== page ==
I debate with anti-porn crusaders a lot, and their standard approach is to convince themselves that pornography is some super-addictive drug-like poison that'll destroy a person's life with ease. If they can't find any actual mechanism of damage, they make one up. They'll even claim it is spiritually damaging, which has the nice advantage of being impossible to disprove. Take, for example, this quote from pressure group the Family Research Council:

    "Pornography is a major threat to marriages, the family, and the society at large. It is not a private choice without public consequence. Pornography alters both sexual attitudes and behavior, undermining marriage, which in turn, undermines the stability of the entire community.

    It goes on to list all manner of studies which prove pornography causes all manner of health problems, but I'm not even going to bother checking into the studies myself because I know the FRC has a long history of using worthless junk studies churned out by political pressure groups and distorting the findings even of legitimate studies. But that doesn't matter. It's the confirmation bias in action. If you tell an anti-porn crusader that 'scientific studies' show that, as the FRC puts it, 'Pornography viewing and sexual offense are inextricably linked' then they'll believe the claim without actually wanting to look at the studies.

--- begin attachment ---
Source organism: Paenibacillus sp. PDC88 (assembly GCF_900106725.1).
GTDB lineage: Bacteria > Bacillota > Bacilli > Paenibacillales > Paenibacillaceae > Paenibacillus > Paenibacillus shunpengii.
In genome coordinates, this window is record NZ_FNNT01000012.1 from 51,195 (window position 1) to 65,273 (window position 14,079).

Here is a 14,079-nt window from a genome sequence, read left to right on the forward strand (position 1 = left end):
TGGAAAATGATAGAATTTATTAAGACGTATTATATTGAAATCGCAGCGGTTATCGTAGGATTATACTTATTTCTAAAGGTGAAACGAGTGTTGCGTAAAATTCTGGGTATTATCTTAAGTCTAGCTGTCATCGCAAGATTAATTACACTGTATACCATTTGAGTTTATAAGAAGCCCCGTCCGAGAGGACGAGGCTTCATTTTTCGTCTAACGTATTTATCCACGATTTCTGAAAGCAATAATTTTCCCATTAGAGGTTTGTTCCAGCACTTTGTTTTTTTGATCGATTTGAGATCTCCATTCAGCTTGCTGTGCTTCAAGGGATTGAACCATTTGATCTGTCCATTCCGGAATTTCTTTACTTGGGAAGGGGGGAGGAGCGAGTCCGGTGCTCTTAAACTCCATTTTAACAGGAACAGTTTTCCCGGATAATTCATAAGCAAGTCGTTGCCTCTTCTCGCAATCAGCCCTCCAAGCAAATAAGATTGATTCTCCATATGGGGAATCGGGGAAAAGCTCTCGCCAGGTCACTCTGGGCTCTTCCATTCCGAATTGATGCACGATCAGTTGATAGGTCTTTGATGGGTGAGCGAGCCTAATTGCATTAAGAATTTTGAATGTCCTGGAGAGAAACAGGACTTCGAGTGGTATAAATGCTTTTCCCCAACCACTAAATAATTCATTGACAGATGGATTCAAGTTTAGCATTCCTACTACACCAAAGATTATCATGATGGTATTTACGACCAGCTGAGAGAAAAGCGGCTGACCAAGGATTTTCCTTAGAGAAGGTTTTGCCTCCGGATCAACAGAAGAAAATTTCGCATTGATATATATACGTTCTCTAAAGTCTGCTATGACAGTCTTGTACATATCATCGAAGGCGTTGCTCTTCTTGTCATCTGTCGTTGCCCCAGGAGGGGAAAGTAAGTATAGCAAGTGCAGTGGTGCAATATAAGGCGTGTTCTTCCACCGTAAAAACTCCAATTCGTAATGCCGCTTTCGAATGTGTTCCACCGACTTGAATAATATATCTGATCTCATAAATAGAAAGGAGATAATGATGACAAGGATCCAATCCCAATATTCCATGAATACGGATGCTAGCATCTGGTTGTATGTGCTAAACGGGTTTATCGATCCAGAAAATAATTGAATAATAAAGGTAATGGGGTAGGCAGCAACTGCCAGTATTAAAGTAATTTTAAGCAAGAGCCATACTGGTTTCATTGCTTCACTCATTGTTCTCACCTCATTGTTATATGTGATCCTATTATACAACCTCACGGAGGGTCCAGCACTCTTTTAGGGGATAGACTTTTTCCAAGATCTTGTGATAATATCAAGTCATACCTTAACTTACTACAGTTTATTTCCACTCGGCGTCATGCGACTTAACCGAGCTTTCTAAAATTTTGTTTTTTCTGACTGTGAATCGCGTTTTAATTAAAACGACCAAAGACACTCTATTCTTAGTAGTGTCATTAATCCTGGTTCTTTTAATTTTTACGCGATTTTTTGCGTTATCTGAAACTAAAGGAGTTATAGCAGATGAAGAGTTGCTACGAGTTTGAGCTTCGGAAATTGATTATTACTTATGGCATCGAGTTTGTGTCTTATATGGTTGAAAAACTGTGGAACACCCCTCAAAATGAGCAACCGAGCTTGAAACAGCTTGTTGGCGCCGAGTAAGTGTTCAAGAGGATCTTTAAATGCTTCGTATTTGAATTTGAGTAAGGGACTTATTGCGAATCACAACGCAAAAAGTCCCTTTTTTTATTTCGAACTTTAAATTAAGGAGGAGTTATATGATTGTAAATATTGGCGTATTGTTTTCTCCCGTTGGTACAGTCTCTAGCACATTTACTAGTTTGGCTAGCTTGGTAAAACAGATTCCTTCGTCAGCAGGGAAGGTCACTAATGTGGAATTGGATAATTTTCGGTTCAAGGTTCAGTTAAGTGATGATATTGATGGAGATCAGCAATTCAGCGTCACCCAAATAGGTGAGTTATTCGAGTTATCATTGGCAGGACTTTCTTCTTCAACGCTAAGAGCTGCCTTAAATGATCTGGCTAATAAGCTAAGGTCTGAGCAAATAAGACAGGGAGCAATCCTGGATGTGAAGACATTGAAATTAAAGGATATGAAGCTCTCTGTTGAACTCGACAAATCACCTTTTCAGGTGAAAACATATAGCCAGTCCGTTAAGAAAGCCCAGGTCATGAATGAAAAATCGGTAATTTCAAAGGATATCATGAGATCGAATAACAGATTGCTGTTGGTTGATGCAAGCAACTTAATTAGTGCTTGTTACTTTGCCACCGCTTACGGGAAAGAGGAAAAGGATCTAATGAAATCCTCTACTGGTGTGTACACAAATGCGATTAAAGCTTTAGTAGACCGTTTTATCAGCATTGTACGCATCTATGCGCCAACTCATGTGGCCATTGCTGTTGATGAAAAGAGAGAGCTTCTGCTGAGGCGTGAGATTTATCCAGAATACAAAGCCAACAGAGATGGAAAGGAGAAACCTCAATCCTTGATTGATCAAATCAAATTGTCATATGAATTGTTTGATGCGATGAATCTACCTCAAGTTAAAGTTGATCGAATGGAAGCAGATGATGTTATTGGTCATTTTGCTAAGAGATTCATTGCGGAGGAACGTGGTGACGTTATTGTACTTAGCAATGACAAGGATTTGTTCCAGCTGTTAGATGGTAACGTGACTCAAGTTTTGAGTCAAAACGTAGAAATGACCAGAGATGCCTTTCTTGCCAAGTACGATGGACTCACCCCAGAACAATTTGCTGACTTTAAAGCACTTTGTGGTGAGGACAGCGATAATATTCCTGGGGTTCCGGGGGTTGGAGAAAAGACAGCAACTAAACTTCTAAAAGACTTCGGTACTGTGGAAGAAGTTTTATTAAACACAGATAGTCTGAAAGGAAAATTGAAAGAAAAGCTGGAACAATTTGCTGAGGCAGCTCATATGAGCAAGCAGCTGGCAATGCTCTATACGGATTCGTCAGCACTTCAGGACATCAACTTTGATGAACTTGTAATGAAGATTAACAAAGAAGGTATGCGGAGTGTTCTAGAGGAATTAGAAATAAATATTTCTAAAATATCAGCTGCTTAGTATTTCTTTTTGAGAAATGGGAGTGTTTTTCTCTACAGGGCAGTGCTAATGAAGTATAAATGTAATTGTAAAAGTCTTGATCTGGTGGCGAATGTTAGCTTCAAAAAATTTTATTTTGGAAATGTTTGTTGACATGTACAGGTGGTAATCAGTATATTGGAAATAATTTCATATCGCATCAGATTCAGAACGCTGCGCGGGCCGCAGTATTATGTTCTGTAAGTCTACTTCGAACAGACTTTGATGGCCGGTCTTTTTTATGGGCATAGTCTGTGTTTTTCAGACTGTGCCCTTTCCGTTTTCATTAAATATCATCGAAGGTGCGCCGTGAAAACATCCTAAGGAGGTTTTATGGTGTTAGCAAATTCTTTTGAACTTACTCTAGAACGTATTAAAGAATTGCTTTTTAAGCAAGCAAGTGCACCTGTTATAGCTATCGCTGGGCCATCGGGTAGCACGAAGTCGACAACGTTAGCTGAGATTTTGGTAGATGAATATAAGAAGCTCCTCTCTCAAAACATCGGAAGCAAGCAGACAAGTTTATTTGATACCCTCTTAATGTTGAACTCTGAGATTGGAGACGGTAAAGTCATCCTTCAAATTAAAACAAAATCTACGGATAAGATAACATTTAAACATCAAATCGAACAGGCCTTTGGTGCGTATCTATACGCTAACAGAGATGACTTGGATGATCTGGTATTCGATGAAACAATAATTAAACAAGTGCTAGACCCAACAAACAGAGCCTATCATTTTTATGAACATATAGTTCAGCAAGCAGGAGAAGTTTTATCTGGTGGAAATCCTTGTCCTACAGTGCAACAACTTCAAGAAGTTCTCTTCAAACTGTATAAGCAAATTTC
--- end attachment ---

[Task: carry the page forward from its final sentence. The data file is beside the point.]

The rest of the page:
• by reiisi (1211052) on Saturday November 19, 2011 @04:06AM (#38107162) Homepage

    Making a 100% barrier is not the point.

    A certain amount of self-regulation will occur, and that will be better than the present.

    The companies and schools that get excited about their names being used in the .xxx domain, well, if they get excited about such things, let them pay for the blocking move.

    Internet users who see "washington.edu" and "washington-edu.xxx" in a browser that doesn't hide the TLD are going to be aware that the latter is not the former.

    The .xxx domain is not the best solution theoretically possible, but I don't have any real hope that all internet users will suddenly figure out how to keep their libidos in check.

When all else fails, read the instructions.

Working...